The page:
I’m not noble for having stuck with the gods (thus far), and someone is not automatically ignoble for choosing to build border walls to keep out divine experience based on the experience of past pain attributed (incorrectly or correctly) to one set of divine hands or another. The Buddhists measure sentience according an entity’s tendency to seek pleasure and avoid pain; the avoidance of pain is in accordance with our nature as thinking, feeling, calculating beings. Sometimes, as someone wiser than me once put it, the prize is not worth the price. The gauzy promise of wisdom won as a result of coming out the other side of a gauntlet of painful experiences is simply not worth the heavy toll of trudging through the immediate and physically crushing pain being visited on the self by others. When those others are deities that (we imagine) should know better, we can’t help but feel resentful. When those others are humans that (we imagine) should have sympathy, we can’t help but feel deep, abiding bitterness and anger. You certainly can’t blame a person for feeling resentful, bitter, and angry – but you can perhaps question an ongoing opting-in to a bigotry.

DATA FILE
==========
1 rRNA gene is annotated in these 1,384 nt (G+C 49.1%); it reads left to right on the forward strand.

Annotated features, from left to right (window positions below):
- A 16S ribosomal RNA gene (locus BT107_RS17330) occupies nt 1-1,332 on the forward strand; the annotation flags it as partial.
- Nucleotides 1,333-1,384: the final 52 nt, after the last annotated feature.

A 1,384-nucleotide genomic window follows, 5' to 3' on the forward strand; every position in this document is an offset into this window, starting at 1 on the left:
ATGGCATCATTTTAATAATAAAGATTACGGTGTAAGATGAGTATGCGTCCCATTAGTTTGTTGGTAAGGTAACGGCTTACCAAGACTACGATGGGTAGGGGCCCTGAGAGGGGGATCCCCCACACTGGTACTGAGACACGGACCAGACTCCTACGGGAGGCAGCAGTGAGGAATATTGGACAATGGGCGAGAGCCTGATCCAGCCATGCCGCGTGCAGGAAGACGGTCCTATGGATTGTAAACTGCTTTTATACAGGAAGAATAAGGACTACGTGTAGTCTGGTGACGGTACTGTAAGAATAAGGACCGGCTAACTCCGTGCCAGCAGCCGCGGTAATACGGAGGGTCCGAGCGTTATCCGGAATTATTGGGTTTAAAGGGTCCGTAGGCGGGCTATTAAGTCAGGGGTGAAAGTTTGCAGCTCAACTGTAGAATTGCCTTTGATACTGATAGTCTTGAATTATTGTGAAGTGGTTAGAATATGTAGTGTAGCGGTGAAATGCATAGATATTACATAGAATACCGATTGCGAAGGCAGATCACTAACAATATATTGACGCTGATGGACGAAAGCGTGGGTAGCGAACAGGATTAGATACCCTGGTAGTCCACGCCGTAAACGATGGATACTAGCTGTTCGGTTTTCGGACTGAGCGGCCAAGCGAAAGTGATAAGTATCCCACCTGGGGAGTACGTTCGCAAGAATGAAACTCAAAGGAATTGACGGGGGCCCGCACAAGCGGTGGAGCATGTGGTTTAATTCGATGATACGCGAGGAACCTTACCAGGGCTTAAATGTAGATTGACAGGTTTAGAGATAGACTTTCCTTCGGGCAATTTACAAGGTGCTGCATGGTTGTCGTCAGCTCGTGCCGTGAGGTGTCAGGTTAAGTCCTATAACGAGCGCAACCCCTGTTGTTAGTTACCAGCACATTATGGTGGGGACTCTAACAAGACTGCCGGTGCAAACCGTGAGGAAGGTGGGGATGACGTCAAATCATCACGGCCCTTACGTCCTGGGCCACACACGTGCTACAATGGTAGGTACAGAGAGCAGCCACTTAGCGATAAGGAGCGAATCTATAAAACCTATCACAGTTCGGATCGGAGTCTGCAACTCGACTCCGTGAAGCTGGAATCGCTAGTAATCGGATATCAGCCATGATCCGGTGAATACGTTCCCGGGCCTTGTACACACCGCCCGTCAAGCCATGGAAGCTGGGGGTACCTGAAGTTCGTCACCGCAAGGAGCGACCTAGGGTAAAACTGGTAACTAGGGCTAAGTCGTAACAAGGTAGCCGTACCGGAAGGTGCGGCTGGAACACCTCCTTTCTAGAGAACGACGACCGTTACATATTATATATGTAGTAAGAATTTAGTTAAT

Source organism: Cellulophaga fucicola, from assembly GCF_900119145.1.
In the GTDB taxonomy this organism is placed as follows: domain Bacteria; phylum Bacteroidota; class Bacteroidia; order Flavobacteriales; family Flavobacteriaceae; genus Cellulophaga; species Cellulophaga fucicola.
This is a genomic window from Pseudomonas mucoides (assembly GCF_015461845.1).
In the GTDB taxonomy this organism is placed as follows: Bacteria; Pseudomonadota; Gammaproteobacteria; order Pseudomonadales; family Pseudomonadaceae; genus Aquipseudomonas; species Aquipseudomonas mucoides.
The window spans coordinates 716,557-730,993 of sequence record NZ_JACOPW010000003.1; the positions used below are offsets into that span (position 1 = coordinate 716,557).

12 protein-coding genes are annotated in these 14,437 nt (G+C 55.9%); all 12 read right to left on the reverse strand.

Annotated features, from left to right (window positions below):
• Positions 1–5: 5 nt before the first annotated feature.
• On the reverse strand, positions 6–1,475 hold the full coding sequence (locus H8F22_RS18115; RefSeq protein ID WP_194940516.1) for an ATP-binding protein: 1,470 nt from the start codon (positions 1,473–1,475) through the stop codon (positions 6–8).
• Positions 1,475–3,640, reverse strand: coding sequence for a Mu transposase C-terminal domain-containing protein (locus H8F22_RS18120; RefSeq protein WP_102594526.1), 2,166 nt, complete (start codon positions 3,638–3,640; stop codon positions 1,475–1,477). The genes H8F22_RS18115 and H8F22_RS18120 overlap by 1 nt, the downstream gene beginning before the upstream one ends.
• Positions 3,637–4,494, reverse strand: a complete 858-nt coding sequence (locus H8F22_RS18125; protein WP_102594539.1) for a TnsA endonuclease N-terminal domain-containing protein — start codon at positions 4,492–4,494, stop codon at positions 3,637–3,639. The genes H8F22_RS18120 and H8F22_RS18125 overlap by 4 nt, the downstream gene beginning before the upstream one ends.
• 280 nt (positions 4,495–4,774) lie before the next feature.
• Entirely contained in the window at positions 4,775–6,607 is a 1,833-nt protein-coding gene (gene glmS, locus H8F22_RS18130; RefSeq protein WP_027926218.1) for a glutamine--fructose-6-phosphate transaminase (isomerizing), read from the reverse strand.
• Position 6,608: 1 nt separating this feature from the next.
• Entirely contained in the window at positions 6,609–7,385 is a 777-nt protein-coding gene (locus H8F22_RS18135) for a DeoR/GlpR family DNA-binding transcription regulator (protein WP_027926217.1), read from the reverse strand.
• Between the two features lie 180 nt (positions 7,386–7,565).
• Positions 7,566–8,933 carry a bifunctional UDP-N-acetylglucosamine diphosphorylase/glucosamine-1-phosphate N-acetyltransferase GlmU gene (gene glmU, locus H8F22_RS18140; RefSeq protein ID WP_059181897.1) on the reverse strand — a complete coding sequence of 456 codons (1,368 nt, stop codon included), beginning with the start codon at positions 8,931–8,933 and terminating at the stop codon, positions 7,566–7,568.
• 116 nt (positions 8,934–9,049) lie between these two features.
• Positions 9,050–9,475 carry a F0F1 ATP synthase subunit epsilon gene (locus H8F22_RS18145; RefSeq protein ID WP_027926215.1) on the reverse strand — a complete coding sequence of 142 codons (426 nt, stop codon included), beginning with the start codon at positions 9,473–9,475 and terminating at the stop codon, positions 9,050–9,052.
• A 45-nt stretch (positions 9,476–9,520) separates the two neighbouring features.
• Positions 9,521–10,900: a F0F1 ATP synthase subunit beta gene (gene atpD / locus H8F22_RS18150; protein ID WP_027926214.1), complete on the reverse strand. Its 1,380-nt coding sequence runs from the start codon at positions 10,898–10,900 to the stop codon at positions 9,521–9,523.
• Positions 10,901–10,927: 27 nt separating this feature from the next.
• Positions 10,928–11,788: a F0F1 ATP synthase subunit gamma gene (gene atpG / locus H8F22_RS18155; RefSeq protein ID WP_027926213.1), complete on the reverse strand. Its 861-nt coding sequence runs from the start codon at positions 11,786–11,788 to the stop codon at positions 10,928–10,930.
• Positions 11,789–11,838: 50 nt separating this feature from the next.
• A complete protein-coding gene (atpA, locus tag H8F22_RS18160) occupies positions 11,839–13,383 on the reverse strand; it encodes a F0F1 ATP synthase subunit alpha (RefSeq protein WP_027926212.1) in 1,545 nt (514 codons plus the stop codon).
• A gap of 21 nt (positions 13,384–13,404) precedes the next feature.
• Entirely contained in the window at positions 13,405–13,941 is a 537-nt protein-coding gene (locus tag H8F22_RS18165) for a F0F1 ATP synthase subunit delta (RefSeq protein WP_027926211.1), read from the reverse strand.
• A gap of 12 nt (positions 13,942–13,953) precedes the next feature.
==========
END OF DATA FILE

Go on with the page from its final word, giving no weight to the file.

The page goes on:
For instance, we might entirely understand why a person (let’s call her Brenda) who lived in a neighborhood where, let’s say, all people between 40 and 60 tended to drink excessively on weekends. This person had suffered property damage, business loss, and perhaps even personal injury due to rowdy 40- and 50-somethings drinking heavily on weekends. This went on not just a handful of times, but several very pointed times over a concentrated period of years. Friends and family members outside of the area pointed out to Brenda that not everyone in this demographic drank heavily – well, some did, but not just on weekends. Or maybe they did drink on weekends, but not excessively. Or even if they did, they didn’t wander around hurting people and setting cars on fire. Or maybe a scant handful did, but they lived in other places and others in Brenda’s zip code didn’t deserve to be tarred with the same brush. Basically, Brenda was clearly having terrible experiences with a limited group of people who happened to share a constellation of similarities to other people within other overlapping groups.